Articles Tagged with drunk driving

Drunk driving prevention: women taking car keys away from man who has drink in his hand.Despite all the driver education programs, the Drive Sober campaigns, and the strict penalties, drunk driving is still one of the leading causes of all traffic fatalities in the U.S. In fact, in 2023 DUI-related traffic accidents resulted in more than 13,000 fatalities, or 35% of all traffic-related deaths that year.

In another effort to crack down on this risky behavior, Congress passed an act last November that, in part, directs the National Highway Traffic Safety Administration (NHTSA) to draft new safety standards that would require future passenger vehicles be equipped with technology to detect alcohol levels and prevent drivers exceeding legal limits from starting their vehicle. The NHTSA has until this coming November to submit a final ruling, or reasons why it couldn’t, and is currently seeking input. To learn more, read “Will cars in the future be equipped with devices to prevent drunk driving? …

dwi-lawsuit-400-07662288dSince a Supreme Court ruling in 2008, breath tests have been admissible in court as proof of a driver’s impairment in a DWI case. However, certain criteria must be met in administering these tests for the results to be considered valid evidence. It is these criteria that are the basis of a federal class action lawsuit that could result in more than 20,000 New Jersey DWI convictions being overturned.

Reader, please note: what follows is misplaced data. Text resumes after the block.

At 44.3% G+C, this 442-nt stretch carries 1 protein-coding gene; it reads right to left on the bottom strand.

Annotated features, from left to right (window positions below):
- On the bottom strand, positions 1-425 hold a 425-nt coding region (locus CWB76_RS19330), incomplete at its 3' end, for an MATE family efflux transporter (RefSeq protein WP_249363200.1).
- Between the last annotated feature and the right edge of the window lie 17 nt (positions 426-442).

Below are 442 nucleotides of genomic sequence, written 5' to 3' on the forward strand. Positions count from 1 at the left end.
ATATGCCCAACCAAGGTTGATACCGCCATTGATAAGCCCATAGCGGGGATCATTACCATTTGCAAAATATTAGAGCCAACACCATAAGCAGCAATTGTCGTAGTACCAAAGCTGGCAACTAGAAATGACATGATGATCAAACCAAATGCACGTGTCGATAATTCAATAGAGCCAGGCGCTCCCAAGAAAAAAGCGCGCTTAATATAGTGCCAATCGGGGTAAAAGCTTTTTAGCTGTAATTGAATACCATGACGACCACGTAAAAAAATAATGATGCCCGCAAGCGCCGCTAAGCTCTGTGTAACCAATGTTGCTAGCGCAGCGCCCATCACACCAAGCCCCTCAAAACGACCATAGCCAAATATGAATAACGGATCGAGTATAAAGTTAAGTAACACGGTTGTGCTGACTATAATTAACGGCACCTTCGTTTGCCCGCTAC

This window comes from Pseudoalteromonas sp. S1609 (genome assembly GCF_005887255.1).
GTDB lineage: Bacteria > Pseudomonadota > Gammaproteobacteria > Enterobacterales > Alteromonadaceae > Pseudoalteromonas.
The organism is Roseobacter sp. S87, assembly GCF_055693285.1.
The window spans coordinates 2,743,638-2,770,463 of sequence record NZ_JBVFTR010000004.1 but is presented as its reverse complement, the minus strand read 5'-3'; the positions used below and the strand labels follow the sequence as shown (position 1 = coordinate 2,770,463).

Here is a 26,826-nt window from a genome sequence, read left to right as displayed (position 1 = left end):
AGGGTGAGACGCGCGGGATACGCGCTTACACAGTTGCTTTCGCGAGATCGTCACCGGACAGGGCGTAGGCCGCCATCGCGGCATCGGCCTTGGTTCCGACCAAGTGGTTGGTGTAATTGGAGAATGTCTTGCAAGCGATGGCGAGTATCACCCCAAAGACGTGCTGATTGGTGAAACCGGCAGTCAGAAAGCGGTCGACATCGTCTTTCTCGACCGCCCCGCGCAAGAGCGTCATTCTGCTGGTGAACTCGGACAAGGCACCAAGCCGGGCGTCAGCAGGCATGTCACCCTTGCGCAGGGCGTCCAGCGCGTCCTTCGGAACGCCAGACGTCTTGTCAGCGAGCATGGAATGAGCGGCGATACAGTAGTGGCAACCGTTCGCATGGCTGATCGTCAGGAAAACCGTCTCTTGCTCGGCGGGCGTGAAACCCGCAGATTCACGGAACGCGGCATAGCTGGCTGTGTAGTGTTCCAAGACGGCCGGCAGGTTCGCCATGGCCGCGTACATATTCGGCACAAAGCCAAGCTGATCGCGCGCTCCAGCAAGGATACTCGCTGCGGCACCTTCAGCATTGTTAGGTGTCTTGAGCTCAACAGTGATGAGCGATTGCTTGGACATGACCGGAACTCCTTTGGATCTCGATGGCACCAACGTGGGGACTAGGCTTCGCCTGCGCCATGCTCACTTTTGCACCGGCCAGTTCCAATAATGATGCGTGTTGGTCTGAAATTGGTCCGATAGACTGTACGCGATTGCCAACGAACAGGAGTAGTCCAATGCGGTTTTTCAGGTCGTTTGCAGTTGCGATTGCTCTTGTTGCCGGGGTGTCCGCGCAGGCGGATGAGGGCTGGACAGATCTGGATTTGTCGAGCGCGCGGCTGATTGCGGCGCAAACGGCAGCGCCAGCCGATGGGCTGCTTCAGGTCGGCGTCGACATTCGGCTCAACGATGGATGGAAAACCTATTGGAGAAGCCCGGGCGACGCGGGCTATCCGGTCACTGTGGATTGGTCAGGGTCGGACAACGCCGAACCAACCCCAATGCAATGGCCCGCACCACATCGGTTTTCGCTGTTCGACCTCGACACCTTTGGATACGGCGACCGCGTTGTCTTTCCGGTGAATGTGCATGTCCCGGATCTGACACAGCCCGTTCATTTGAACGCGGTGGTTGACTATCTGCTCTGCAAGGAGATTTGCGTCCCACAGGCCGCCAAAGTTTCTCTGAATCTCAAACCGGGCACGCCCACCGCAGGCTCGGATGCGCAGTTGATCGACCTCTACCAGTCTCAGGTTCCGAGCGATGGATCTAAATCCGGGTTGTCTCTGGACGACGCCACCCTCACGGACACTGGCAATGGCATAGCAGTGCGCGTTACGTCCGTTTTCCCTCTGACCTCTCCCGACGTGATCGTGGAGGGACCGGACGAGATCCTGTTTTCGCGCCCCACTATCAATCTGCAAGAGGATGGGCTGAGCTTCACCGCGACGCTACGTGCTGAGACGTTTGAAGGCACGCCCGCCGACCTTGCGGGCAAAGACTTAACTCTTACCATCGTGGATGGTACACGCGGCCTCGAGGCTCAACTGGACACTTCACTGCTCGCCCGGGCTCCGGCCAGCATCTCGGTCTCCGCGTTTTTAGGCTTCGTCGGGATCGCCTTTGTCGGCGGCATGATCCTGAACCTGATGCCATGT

For the results of a breath test to be admissible in court, the device used to measure a suspect’s blood alcohol content (BAC) must be in working order and appropriately inspected at the time of the test; the person administering the test must be a certified operator; and the test must be administered according to procedure.

The lawsuit, which was filed in federal district court in New Jersey last month, claims that a New Jersey State Police sergeant failed to properly recalibrate devices that potentially were used to administer breath tests in more than 20,000 DWI cases in five different counties throughout New Jersey. In addition to unspecified damages and court costs, the suit seeks to have a review of all DWI cases that may have involved the sergeant in order to determine if any of the convictions should be reversed. To learn more, read “20,000 DWI cases called into question in NJ: Is yours one of them?

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